The revival of padded shoulders, retina-burning neon hues and palazzo pants have sparked nostalgia for those halcyon days of the big-haired ‘80s. But as much fun as leg warmers are…we’ll never enjoy a full revival of ’80s style. I say so because one of the era’s biggest icons has gone the way of New Wave and huaraches (remember those?).
A Store for the ’80s
Those of us in our 40s remember Contempo Casuals as the go-to store for all your jelly shoe and patterned jam pants needs, supplied fashionistas across the nation with looks that ranged from edgy to inspired, culled from icons of the day like Madonna, Whitney and yes, even Jesse Spano.
Contempo Casuals was a mid-priced store that sported the latest fashions that graced the pages of Sassy (the magazine that would have been a blog today) and became the godmother of stores like Urban Outfitters and American Apparel.
Plus, the store had cool shopping bags with geometric line drawings and Andy Warhol-esque graphics.
A Short History of Contempo Casuals
The Friedman era
Contempo Casuals was launched in the ’60s by husband-and-wife team Dottie and Wil Friedman. This resourceful couple spun a liquidated variety store into a women’s clothing shop that specialized in fresh, hip styles. Dottie and Wil were not fashion experts — but they were passionate about delivering a different retail experience.
Most people would think it was a negative that we had no experience in retail or clothing, but I believe it was one of our biggest assets. What I mean is that for the most part many come out of department stores or such, and have a set of rules. We had zero rules. We did what we thought was right, not knowing that in many cases it wouldn’t be what the mainstream clothing people would do. We made many mistakes, but I was smart enough to acknowledge them and fix it.~Wil Friedman, co-founder, Contempo Casuals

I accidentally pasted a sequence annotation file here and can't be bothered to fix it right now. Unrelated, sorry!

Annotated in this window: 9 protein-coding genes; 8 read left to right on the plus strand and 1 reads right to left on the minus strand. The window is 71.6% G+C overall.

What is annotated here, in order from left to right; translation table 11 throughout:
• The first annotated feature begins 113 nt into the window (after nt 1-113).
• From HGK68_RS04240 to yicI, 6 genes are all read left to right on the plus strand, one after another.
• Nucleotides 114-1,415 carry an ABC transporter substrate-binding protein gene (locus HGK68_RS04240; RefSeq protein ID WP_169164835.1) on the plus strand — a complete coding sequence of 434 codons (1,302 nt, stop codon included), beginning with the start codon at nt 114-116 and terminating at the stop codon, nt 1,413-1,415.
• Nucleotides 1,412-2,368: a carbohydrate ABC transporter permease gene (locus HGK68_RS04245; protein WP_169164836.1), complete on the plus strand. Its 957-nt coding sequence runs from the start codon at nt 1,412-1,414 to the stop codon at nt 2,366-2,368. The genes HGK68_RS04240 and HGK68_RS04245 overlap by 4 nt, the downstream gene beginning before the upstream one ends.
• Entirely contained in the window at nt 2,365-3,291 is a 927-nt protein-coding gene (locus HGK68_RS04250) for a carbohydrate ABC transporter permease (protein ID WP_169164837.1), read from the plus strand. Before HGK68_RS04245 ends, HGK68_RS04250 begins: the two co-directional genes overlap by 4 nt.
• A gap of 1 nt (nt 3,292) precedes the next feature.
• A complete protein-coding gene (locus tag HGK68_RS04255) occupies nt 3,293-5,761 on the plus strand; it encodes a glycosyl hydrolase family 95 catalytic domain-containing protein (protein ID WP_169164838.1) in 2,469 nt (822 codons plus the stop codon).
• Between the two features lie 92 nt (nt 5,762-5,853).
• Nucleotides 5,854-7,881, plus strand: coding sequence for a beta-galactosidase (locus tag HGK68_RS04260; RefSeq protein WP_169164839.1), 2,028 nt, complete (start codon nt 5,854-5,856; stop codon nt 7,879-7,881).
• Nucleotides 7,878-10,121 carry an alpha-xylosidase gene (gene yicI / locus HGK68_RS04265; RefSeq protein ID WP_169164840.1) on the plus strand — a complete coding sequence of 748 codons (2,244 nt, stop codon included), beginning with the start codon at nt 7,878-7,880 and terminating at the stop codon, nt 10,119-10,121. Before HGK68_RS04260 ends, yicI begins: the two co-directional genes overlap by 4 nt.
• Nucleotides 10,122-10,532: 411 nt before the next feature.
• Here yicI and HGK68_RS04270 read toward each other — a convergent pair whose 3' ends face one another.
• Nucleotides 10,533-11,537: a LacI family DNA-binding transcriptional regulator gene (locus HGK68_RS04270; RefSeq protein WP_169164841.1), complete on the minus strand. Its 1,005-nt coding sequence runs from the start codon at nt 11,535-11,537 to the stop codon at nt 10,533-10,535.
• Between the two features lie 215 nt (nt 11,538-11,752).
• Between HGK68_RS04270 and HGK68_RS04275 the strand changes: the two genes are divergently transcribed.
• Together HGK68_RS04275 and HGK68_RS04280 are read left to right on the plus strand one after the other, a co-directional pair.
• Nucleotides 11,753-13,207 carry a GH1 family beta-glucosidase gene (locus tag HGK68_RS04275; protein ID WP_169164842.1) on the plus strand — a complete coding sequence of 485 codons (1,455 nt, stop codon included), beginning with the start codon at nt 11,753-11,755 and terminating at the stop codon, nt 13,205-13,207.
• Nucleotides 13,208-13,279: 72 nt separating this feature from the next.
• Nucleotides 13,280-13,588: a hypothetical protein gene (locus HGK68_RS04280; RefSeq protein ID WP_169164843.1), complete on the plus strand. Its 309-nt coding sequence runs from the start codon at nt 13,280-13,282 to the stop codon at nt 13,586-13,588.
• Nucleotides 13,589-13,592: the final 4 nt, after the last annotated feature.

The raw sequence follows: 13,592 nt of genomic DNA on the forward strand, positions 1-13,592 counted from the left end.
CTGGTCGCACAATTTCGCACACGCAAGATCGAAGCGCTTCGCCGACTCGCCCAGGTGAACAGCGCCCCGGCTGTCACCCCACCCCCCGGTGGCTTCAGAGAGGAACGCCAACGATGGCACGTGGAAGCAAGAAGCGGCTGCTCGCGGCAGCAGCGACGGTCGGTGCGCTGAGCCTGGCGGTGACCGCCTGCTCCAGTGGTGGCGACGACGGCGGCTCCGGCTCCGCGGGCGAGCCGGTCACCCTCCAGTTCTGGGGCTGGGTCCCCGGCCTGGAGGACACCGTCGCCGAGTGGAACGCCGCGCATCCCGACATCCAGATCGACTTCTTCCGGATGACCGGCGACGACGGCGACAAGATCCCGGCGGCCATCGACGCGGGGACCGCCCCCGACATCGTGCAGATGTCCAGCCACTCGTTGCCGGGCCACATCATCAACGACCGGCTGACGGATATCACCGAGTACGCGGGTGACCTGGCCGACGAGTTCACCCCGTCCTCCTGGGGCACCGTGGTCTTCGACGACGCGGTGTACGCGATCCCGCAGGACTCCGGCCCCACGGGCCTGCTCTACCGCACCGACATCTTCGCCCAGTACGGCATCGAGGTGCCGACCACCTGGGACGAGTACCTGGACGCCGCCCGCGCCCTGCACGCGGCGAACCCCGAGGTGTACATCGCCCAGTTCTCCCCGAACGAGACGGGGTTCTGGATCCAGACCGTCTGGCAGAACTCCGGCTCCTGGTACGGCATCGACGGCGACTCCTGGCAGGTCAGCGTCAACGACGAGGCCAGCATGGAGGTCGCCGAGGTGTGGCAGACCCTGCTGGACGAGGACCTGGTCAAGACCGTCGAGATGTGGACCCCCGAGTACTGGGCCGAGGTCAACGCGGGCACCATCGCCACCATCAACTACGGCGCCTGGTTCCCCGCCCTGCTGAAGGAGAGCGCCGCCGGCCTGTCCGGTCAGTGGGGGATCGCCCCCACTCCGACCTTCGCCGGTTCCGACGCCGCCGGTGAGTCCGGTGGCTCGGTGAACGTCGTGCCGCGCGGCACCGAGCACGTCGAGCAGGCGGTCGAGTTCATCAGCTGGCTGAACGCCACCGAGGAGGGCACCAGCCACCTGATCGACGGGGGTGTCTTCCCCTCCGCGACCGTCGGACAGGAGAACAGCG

The Friedmans grew the brand from one store in Granada Hills, Calif. with pink walls and red carpet to a thriving chain. From the mid-60s to the late-70s, women of all ages showed up at Contempo Casuals looking for the latest styles.
Visit ContempoCasuals.org for a very detailed account of the chain’s early years.
Neiman Marcus steps in
The brand grew so quickly that it caught the attention of national chains, and the Friedmans sold Contempo Casuals in 1978. Neiman Marcus Group owned it for a time, but the chain’s 239 stores were eventually sold to Wet Seal after multiple bouts of soft sales.
Contempo operated under its original name until 2001, when its remaining stores were converted to Wet Seals and Arden B. Both Wet Seal and Arden B. stores have since been shuttered. It may have been the end of the Contempo Casuals name, but the memories still live on — for multiple generations.
Celebrating Contempo Casuals today
If you’re still mourning the loss of the store that gave you the looks that made you think, “Not even Kim Cattrall’s mannequin could pull this off so well,” don’t fret, just turn to Facebook. Contempo fans can reminisce about and smile for the old days and of course, compare notes on just how many buttons you could actually fit on a jean jacket.
Tell us about your favorite Contempo or Contempo-inspired look! (Bonus points for pictures!)
Note: Budget Fashionista originally published this article about Contempo Casuals in 2012. But an email from THE Mr. Wil Friedman prompted me to rewrite it. I promised him I’d get the facts straight, and here we are. In our original post, we said Contempo Casuals was a product of Neiman Marcus in the ’80s. After Mr. Friedman set me straight, I updated this post to include the chain’s history between 1960 and 1978.